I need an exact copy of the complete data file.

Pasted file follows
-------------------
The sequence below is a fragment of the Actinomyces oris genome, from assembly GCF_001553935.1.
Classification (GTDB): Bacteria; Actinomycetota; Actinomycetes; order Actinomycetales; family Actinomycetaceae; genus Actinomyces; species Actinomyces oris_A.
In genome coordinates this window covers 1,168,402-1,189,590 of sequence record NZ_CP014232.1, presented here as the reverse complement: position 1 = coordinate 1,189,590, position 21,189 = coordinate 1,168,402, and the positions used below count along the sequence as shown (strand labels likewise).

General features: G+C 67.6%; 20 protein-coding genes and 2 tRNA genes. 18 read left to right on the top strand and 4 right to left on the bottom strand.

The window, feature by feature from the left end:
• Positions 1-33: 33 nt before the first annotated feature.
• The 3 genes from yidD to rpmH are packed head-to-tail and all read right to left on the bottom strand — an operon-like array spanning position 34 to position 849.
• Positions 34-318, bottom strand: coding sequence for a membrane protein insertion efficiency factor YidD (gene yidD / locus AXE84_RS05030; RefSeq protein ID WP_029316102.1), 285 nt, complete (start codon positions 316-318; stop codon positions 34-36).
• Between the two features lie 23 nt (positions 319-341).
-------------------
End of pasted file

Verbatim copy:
The sequence below is a fragment of the Actinomyces oris genome, from assembly GCF_001553935.1.
Classification (GTDB): Bacteria; Actinomycetota; Actinomycetes; order Actinomycetales; family Actinomycetaceae; genus Actinomyces; species Actinomyces oris_A.
In genome coordinates this window covers 1,168,402-1,189,590 of sequence record NZ_CP014232.1, presented here as the reverse complement: position 1 = coordinate 1,189,590, position 21,189 = coordinate 1,168,402, and the positions used below count along the sequence as shown (strand labels likewise).

General features: G+C 67.6%; 20 protein-coding genes and 2 tRNA genes. 18 read left to right on the top strand and 4 right to left on the bottom strand.

The window, feature by feature from the left end:
• Positions 1-33: 33 nt before the first annotated feature.
• The 3 genes from yidD to rpmH are packed head-to-tail and all read right to left on the bottom strand — an operon-like array spanning position 34 to position 849.
• Positions 34-318, bottom strand: coding sequence for a membrane protein insertion efficiency factor YidD (gene yidD / locus AXE84_RS05030; RefSeq protein ID WP_029316102.1), 285 nt, complete (start codon positions 316-318; stop codon positions 34-36).
• Between the two features lie 23 nt (positions 319-341).